About Me

Gavin Hubble - (BSc & Post Grad. Business Marketing) - I started working in the wine industry over 23 years ago in New Zealand. Working in; wine retail, sales, wine production, label & packaging design, marketing, wine buying, consulting and wine education. I am responsible for the Brand Health of 60+ wine brands distributed here in New Zealand. Wine Brands from New Zealand, Australia, France, Italy, Spain, Portugal, Chile and Argentina. I work closely with the Trade Industry - (Retail Stores & Restaurants) introducing, educating and positioning exciting and unique brands to wine enthusiasts all over the world.

Sunday, July 29, 2012

Winemaker Series:

Welcome to another in the series of winemaker interviews.

Matt Thomson studied science at the University of Otago in the late 1980’s with the intention of becoming a Winemaker, graduating with a Master’s degree in Biochemistry and has been working in the Marlborough wine industry since late 1992.  


Matt was appointed consultant winemaker at Lake Chalice Wines back in 1997, Matt was so impressed with the quality and future potential of the wines he became a company shareholder and director in 1998. Matt also runs an extremely successful winemaking consultancy business - Kiwi Oeno. Wine is clearly not his only passion as Matt was a former national rep in cycling and still competes regularly at international level in endurance kayaking.
Matt is a very well respected winemaker and consultant with notable successes both locally and internationally over a variety of wine styles with particular strengths in Marlborough’s iconic Sauvignon Blanc. He has worked as a ‘flying winemaker’ consultant, in Italy and France since 1994, travelling to Europe three or more times a year to be involved with vintage and blending. Matt and his family have vineyard interests in Marlborough and in Italy completing the full picture of the wine industry from the vine to the table.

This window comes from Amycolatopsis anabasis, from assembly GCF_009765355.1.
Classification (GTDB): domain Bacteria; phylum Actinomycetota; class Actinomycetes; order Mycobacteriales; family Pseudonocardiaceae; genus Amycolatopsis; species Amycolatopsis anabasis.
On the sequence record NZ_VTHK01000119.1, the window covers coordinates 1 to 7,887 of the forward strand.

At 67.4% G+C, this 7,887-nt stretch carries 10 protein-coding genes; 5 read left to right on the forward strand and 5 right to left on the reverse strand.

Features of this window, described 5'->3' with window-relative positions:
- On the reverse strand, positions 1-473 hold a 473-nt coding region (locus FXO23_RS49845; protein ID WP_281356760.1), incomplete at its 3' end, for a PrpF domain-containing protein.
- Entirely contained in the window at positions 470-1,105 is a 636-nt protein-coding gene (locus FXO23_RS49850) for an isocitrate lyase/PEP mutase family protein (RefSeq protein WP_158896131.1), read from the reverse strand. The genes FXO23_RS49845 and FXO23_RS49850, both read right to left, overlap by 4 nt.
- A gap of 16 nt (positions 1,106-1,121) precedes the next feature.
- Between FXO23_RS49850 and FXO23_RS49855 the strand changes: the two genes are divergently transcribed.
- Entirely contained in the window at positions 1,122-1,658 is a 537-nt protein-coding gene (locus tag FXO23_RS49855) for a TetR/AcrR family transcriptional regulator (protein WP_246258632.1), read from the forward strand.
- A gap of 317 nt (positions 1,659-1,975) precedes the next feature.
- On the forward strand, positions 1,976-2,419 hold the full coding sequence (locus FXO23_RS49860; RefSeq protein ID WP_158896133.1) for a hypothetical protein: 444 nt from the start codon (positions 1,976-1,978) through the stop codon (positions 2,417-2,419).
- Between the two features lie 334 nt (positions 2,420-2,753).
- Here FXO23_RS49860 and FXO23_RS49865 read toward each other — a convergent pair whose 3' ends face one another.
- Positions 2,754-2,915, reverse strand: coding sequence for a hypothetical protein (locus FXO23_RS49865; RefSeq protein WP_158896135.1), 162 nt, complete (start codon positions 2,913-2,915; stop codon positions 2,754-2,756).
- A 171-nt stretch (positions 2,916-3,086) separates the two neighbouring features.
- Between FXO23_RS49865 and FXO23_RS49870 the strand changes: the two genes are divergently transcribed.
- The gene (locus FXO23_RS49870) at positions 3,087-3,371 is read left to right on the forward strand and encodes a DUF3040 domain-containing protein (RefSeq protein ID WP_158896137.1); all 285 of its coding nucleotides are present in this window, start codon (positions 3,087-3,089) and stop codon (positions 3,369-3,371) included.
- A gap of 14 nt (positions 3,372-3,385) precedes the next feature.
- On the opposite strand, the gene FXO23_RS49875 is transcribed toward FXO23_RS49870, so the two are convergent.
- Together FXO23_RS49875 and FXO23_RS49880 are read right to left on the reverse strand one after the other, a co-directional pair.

Matt spends a large portion of his time monitoring the changing flavour profile of the grapes in each vineyard; ensuring they are picked at their optimum - resulting in Lake Chalice being recognised for the outstanding quality of their wines. Matt is uncompromising on quality, with relatively little emphasis being placed on technological gadgets. This natural, hands-on approach helps craft wines with distinctive characters, which are clearly appreciated by increasingly sophisticated wine enthusiasts in an increasing number of world markets.

I have known Matt since he joined Lake Chalice, meeting during one of the Marlborough wine festivals - and in these years I have seen Matt and the team at Lake Chalice build a range of wines and a brand that is focused on quality and being true to each varietal expression.

What first attracted you to the wine industry and as a winemaker?
Wine (he says with a smile); I developed an interest at about 11 and was reading everything I could get my hands on and collecting by the time I was 16. I was an unusual kid I guess!

Where and when did you study winemaking?
I decided I wanted to become a part of the industry at 19 and tailored my degree to be used as a base for it. I did a BSc in Biochem/Chem and then went on to do an MSc in Biochem working with yeast.


What is your favourite grape variety(s) to work with and why?